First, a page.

Chief Justice John Roberts May Have Tipped His Hand in Louisiana Abortion Case

Chief Justice John Roberts on Wednesday appeared inclined to vote with the U.S. Supreme Court’s liberal justices in ruling against a Louisiana law requiring abortion clinic doctors to have admitting privileges at a nearby hospital. It is a case that has the potential to reshape foundational principles governing women’s right to access abortion.

During Wednesday morning’s oral arguments in June Medical Services L.L.C. v. Russo, Roberts seemed to favor following the court established precedent from a factually similar 2016 case (Whole Woman’s Health v. Hellerstedt). That case found an identical Texas regulation placed an unconstitutional burden on women seeking abortions.

Roberts is widely viewed as the deciding vote on the case at hand, with the court’s other eight justices firmly entrenched on the issue.

While the Chief Justice joined the court’s four liberals last year in voting to block the Louisiana law from taking effect until a decision was reached on the merits of the case, he also penned a dissent from the majority’s decision in Hellerstedt.

But despite his 2016 dissent, Roberts on Wednesday persistently questioned Louisiana’s solicitor general as to why the court shouldn’t follow the precedent established in Hellerstedt and instead conduct a state-by-state analysis of each duplicative law.

“[I]f […] the statutes are on the books in other states, and if the issues are raised there, is the same inquiry required in each case?” Roberts asked. “You have to have the district court examine the availability of specific clinics and the admitting privileges of doctors so that the litigation could be — the results could be different in different states?”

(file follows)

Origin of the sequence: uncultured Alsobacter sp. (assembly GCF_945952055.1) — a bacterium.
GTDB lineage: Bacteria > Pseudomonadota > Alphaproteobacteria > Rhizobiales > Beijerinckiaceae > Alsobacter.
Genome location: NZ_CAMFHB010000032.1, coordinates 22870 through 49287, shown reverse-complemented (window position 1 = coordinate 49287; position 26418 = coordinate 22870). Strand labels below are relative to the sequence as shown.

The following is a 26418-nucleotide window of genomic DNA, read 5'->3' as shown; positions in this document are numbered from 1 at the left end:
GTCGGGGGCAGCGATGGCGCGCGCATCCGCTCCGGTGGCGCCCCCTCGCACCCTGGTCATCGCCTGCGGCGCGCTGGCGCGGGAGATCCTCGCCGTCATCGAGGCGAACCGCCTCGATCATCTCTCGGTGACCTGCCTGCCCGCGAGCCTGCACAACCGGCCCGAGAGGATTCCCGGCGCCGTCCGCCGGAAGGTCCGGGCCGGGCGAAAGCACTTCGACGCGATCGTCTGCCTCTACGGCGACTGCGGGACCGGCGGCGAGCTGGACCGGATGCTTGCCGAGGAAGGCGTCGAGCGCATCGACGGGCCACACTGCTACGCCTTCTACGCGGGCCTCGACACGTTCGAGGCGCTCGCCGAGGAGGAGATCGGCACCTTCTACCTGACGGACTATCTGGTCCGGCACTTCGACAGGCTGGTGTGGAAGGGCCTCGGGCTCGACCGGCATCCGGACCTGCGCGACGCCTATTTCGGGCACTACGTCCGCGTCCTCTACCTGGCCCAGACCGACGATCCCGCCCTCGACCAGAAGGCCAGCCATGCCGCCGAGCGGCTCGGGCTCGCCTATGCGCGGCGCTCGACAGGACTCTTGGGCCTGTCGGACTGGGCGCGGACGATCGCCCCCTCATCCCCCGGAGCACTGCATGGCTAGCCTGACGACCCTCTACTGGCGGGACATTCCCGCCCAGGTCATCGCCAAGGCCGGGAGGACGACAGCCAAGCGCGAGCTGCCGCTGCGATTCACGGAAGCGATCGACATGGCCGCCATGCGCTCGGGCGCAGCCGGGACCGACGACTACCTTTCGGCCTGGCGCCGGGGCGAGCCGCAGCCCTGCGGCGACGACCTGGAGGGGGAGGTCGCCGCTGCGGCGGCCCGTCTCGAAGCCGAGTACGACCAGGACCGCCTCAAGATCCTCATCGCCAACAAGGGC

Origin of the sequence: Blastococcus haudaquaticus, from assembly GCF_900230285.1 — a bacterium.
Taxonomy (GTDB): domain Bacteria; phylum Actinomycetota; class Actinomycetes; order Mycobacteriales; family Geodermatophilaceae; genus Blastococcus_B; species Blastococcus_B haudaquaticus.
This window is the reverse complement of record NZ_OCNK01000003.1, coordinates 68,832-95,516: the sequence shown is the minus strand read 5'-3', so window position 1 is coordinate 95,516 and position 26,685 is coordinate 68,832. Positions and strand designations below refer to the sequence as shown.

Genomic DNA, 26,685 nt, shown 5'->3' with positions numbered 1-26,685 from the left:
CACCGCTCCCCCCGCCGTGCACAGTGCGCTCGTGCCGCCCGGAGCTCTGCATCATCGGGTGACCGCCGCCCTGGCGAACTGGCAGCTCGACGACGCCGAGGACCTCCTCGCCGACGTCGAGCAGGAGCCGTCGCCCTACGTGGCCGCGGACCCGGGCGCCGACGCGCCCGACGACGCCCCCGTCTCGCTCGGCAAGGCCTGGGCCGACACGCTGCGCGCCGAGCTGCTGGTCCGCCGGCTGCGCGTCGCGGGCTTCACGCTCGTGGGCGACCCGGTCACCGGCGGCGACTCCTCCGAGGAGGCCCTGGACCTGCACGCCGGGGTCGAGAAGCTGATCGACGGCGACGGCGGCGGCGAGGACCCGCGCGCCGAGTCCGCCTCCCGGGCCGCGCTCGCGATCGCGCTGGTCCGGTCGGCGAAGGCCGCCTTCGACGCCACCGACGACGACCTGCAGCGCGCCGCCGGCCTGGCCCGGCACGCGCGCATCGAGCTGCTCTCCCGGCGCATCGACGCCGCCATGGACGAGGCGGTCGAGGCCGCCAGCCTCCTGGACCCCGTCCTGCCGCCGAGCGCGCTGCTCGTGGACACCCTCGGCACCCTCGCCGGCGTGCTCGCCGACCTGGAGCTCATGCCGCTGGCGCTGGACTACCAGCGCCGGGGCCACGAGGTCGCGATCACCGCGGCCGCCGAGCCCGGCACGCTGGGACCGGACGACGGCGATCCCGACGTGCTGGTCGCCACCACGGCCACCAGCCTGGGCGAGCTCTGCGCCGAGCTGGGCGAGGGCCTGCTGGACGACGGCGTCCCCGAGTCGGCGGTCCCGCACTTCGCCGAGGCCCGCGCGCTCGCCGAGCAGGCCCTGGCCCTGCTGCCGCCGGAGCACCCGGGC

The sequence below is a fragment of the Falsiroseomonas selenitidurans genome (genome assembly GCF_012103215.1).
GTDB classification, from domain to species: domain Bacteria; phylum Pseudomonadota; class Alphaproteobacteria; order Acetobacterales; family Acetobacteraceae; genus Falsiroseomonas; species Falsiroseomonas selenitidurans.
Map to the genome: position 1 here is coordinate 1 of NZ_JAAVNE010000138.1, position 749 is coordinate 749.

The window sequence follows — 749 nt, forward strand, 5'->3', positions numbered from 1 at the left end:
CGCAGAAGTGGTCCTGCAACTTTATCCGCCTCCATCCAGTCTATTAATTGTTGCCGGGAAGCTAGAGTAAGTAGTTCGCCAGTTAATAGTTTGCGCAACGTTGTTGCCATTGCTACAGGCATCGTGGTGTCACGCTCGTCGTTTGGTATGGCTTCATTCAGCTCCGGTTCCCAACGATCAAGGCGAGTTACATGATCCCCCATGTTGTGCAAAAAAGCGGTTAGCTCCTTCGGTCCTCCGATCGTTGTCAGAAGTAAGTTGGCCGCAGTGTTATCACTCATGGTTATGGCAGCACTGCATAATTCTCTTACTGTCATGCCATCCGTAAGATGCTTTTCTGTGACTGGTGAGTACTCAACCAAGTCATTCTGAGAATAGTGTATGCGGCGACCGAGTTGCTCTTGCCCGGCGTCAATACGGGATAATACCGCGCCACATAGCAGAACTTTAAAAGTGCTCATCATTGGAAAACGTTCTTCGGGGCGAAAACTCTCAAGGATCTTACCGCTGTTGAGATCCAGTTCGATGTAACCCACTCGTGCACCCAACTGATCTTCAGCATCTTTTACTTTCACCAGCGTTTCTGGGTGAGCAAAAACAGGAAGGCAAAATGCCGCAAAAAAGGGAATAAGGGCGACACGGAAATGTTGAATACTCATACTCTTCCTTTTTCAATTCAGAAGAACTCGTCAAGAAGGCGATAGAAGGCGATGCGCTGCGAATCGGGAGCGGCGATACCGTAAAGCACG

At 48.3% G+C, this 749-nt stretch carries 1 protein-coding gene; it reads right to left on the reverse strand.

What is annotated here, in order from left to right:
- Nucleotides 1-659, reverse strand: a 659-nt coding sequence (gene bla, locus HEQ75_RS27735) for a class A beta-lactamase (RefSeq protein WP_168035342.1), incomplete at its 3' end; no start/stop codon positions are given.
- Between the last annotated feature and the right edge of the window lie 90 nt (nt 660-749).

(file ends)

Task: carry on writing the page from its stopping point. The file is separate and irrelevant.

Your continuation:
While there are no guarantees, the consensus of reports by those in attendance for oral arguments seemed to think Roberts felt obligated to view the Hellerstedt decision as binding.

Slate legal reporter Mark Joseph Stern believed Roberts was leaning toward voting against the Louisiana law.

“I think there is actually a chance Chief Justice Roberts will apply Whole Women’s Health and strike down Louisiana’s admitting privileges requirement,” Stern said after the hearing.

“Roberts repeatedly asked how the admitting privileges requirement could benefit Louisiana women HERE if it didn’t benefit Texas women in WWH,” he continued. “Asked a variation on that question several times. Louisiana didn’t give a good answer. Also Louisiana’s solicitor general was awful.”

University of Texas law professor Stephen Vladeck said such a decision from Roberts would not be surprising.

This is the first major abortion case to come before the court since President Donald Trump appointed Justices Neil Gorsuch and Brett Kavanaugh. Trump campaigned in 2016 on creating a court that would overturn the landmark abortion case, Roe v. Wade.

While the Louisiana case would not allow the justices to revisit the court’s decision in Roe, as the law does not attempt to outlaw abortion procedures, the court could reverse another landmark reproductive rights case, 1992’s Planned Parenthood v. Casey. In Casey, the court ruled that “unnecessary health regulations that have the purpose or effect of presenting a substantial obstacle to a woman seeking an abortion impose an undue burden on the right.” Under Casey, laws which create such burdens and obstacles are unconstitutional.

Read the transcript from Wednesday’s oral arguments below:

SCOTUS Louisiana Abortion Transcript by Law&Crime on Scribd

[image via Stefani Reynolds/Bloomberg via Getty Images]

Jerry Lambe is a journalist at Law&Crime. He is a graduate of Georgetown University and New York Law School and previously worked in financial securities compliance and Civil Rights employment law.

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